Pointer type declaration and assignment

We have seen that &qty returns the address of qty and this address can be stored in a variable as shown below:

ptr = &qty;

In C, every variable must be declared for its data type before it is used. Even this holds good for the pointers too. We know that ptr is not an ordinary variable like any integer variable. We declare the data type of the pointer variable as that of the type of the data that will be stored at the address to which it is pointing to. Since ptr is a variable, which contains the address of an integer variable qty, it can be declared as:

int *ptr;

where ptr is called a pointer variable. In C, we define a pointer variable by preceding its name with an asterisk(*). The “*” informs the compiler that we want a pointer variable, i.e. to set aside the bytes that are required to store the address in memory. The int says that we intend to use our pointer variable to store the address of an integer.

Consider the following memory map,

Pointer Assignment

Let us look into an example program

/* Program below demonstrates the relationships we have discussed so far */
# include <stdio.h>
main( )
{
int qty = 5;
int *ptr; /* declares ptr as a pointer variable that points to an integer variable */
ptr = &qty; /* assigning qty’s address to ptr -> Pointer Assignment */

printf ("Address of qty = %u \n", &qty);
printf ("Address of qty = %u \n", ptr);
printf ("Address of ptr = %u \n", &ptr);
printf ("Value of ptr = %d \n", ptr);
printf ("Value of qty = %d \n", qty);
printf ("Value of qty = %d \n", *(&qty));
printf ("Value of qty = %d", *ptr);
}

OUTPUT

Address of qty = 65524
Address of ptr = 65522
Value of ptr = 65524
Value of qty = 5
Value of qty = 5
Value of qty = 5

Let’s try another one as well,

/* Program that tries to reference the value of a pointer even though the pointer is uninitialized */
# include <stdio.h>
main()
{
int *p; /* a pointer to an integer */
*p = 10;
printf(“the value is %d”, *p);
printf(“the value is %u”,p);
}

This gives you an error. The pointer p is uninitialized and points to a random location in memory when you declare it. It could be pointing into the system stack, or the global variables, or into the program’s code space, or into the operating system. When you say *p=10; the program will simply try to write a 10 to whatever random location p points to. The program may explode immediately. It may subtly corrupt data in another part of your program and you may never realize it. Almost always, an uninitialized pointer or a bad pointer address causes the fault.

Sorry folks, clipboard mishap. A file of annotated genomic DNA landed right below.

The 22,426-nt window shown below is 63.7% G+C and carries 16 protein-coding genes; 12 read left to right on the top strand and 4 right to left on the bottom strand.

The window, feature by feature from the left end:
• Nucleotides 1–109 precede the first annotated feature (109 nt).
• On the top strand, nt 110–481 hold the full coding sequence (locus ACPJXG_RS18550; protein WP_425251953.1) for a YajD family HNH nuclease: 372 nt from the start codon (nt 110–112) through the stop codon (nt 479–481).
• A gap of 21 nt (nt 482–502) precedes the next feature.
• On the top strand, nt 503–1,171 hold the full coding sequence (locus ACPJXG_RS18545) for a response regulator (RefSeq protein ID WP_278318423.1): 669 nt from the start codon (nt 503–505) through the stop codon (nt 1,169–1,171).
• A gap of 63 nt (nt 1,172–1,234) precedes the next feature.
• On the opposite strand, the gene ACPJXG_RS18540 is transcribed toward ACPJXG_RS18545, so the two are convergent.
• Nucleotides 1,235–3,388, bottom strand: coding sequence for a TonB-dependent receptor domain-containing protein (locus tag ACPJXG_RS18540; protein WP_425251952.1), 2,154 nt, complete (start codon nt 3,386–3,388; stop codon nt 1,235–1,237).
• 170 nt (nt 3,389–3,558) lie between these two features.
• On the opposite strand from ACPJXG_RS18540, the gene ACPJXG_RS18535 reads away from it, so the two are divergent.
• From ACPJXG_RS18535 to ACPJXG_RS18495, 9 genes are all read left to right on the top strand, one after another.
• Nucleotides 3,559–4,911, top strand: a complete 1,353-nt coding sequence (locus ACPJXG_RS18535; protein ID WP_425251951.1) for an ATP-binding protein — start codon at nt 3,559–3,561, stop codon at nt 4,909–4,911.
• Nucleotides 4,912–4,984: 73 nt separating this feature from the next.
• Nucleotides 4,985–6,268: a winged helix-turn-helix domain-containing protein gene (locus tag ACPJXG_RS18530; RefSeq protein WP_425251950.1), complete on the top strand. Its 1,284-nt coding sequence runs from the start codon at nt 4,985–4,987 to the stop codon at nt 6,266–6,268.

This can make it difficult to track down the error. Make sure you initialize all pointers to a valid address before dereferencing them.

Within a variable declaration, a pointer variable can be initialized by assigning it the address of another variable. Remember the variable whose address is assigned to the pointer variable must be declared earlier in the program. In the example given below, let us assign the pointer p with an address and also a value 10 through the *p.

Let us say,

int x; /* x is initialized to a value 10*/
p = &x; /* Pointer declaration & Assignment */
*p=10;
Let us write the complete program as shown below:
# include <stdio.h>
main( )
{
int *p; /* a pointer to an integer */
int x;
p = &x;
*p=10;
printf("The value of x is %d",*p);
printf("\nThe address in which the x is stored is %d",p);
}  

OUTPUT

The value of x is 10
The address in which the x is stored is 52004

This statement puts the value of 20 at the memory location whose address is the value of px. As we know that the value of px is the address of x and so the old value of x is replaced by 20. This is equivalent to assigning 20 to x. Thus we can change the value of a variable indirectly using a pointer and the indirection operator.

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